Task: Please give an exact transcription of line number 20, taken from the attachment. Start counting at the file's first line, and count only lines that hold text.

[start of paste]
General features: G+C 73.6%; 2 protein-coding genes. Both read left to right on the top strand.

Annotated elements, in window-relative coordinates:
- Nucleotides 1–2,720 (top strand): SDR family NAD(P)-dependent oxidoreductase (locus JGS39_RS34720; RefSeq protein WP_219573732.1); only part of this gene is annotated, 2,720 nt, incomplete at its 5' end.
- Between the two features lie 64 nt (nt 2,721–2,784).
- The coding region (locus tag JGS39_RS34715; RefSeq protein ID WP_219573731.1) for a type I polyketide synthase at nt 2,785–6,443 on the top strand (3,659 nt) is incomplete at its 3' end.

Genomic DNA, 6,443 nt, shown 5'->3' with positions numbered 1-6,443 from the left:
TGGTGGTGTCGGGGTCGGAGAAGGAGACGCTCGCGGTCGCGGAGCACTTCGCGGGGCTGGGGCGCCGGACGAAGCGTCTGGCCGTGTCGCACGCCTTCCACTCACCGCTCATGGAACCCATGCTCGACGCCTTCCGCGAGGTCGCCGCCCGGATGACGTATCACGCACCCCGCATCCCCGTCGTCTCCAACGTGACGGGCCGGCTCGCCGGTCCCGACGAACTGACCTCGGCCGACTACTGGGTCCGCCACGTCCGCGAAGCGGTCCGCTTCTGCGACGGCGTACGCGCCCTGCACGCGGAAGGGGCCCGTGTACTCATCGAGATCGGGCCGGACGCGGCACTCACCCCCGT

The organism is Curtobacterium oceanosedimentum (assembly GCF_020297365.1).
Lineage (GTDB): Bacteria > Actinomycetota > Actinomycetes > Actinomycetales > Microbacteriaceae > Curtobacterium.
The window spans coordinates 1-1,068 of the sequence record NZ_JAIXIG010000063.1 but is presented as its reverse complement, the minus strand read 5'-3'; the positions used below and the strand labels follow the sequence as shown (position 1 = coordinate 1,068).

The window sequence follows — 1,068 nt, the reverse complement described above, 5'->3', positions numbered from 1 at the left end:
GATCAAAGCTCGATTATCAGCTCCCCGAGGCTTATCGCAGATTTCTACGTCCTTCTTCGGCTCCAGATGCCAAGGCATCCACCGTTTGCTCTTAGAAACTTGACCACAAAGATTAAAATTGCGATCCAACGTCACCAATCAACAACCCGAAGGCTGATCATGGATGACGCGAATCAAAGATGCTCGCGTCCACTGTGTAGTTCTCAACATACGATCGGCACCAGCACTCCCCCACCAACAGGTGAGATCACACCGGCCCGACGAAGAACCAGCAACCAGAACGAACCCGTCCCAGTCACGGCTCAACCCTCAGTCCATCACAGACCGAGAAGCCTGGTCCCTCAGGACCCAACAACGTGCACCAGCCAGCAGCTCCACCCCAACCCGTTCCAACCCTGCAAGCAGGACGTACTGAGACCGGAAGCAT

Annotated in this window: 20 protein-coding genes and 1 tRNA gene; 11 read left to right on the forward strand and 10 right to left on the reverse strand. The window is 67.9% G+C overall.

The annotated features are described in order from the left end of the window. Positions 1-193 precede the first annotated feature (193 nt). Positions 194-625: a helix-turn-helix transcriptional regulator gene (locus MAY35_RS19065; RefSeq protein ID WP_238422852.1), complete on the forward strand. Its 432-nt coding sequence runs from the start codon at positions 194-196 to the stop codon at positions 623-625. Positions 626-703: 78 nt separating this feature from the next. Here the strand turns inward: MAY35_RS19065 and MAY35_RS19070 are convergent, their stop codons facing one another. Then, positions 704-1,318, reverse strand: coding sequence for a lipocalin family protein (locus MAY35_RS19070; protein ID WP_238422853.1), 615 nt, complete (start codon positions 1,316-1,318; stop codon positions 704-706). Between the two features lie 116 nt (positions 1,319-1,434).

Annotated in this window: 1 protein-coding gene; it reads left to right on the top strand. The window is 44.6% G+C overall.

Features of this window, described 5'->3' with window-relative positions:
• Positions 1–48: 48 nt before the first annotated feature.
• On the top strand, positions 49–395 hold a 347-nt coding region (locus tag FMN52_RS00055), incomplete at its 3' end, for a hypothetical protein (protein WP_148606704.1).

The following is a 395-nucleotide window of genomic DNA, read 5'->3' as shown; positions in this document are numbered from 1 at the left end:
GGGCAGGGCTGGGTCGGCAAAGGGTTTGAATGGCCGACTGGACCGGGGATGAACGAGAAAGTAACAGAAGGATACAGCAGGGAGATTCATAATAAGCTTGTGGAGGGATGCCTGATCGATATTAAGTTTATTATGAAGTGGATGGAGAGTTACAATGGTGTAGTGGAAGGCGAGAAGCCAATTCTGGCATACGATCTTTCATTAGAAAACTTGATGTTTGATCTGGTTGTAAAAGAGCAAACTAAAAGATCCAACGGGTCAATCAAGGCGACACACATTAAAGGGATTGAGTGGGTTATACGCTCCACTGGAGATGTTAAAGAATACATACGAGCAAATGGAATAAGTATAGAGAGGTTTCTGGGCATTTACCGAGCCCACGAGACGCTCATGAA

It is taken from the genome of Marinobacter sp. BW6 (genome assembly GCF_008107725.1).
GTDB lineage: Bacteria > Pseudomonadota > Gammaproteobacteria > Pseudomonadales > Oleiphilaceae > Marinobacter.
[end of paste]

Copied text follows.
GGGCAGGGCTGGGTCGGCAAAGGGTTTGAATGGCCGACTGGACCGGGGATGAACGAGAAAGTAACAGAAGGATACAGCAGGGAGATTCATAATAAGCTTGTGGAGGGATGCCTGATCGATATTAAGTTTATTATGAAGTGGATGGAGAGTTACAATGGTGTAGTGGAAGGCGAGAAGCCAATTCTGGCATACGATCTTTCATTAGAAAACTTGATGTTTGATCTGGTTGTAAAAGAGCAAACTAAAAGATCCAACGGGTCAATCAAGGCGACACACATTAAAGGGATTGAGTGGGTTATACGCTCCACTGGAGATGTTAAAGAATACATACGAGCAAATGGAATAAGTATAGAGAGGTTTCTGGGCATTTACCGAGCCCACGAGACGCTCATGAA